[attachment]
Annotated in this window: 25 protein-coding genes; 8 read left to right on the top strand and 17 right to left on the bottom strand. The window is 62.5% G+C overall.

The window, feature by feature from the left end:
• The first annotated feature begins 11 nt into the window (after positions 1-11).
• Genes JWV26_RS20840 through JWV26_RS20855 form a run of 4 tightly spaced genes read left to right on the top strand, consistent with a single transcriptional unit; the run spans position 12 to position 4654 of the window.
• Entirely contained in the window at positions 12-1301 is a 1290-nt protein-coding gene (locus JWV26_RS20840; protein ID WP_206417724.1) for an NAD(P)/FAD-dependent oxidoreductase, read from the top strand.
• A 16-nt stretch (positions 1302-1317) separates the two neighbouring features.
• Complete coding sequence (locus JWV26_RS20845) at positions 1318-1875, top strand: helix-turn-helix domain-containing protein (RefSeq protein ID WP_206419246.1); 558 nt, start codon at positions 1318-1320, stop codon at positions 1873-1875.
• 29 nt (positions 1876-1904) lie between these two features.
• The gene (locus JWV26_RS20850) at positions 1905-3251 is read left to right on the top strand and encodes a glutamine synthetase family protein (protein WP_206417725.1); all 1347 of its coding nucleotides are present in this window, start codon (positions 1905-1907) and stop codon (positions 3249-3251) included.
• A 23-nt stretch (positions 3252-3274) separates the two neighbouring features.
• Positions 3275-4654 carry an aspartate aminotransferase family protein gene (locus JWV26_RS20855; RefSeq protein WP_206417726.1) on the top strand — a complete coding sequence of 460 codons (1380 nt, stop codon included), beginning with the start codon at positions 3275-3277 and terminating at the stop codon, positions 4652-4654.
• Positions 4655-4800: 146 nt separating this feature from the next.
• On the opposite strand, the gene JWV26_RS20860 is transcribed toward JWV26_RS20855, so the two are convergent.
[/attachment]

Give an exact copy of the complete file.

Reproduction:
Annotated in this window: 25 protein-coding genes; 8 read left to right on the top strand and 17 right to left on the bottom strand. The window is 62.5% G+C overall.

The window, feature by feature from the left end:
• The first annotated feature begins 11 nt into the window (after positions 1-11).
• Genes JWV26_RS20840 through JWV26_RS20855 form a run of 4 tightly spaced genes read left to right on the top strand, consistent with a single transcriptional unit; the run spans position 12 to position 4654 of the window.
• Entirely contained in the window at positions 12-1301 is a 1290-nt protein-coding gene (locus JWV26_RS20840; protein ID WP_206417724.1) for an NAD(P)/FAD-dependent oxidoreductase, read from the top strand.
• A 16-nt stretch (positions 1302-1317) separates the two neighbouring features.
• Complete coding sequence (locus JWV26_RS20845) at positions 1318-1875, top strand: helix-turn-helix domain-containing protein (RefSeq protein ID WP_206419246.1); 558 nt, start codon at positions 1318-1320, stop codon at positions 1873-1875.
• 29 nt (positions 1876-1904) lie between these two features.
• The gene (locus JWV26_RS20850) at positions 1905-3251 is read left to right on the top strand and encodes a glutamine synthetase family protein (protein WP_206417725.1); all 1347 of its coding nucleotides are present in this window, start codon (positions 1905-1907) and stop codon (positions 3249-3251) included.
• A 23-nt stretch (positions 3252-3274) separates the two neighbouring features.
• Positions 3275-4654 carry an aspartate aminotransferase family protein gene (locus JWV26_RS20855; RefSeq protein WP_206417726.1) on the top strand — a complete coding sequence of 460 codons (1380 nt, stop codon included), beginning with the start codon at positions 3275-3277 and terminating at the stop codon, positions 4652-4654.
• Positions 4655-4800: 146 nt separating this feature from the next.
• On the opposite strand, the gene JWV26_RS20860 is transcribed toward JWV26_RS20855, so the two are convergent.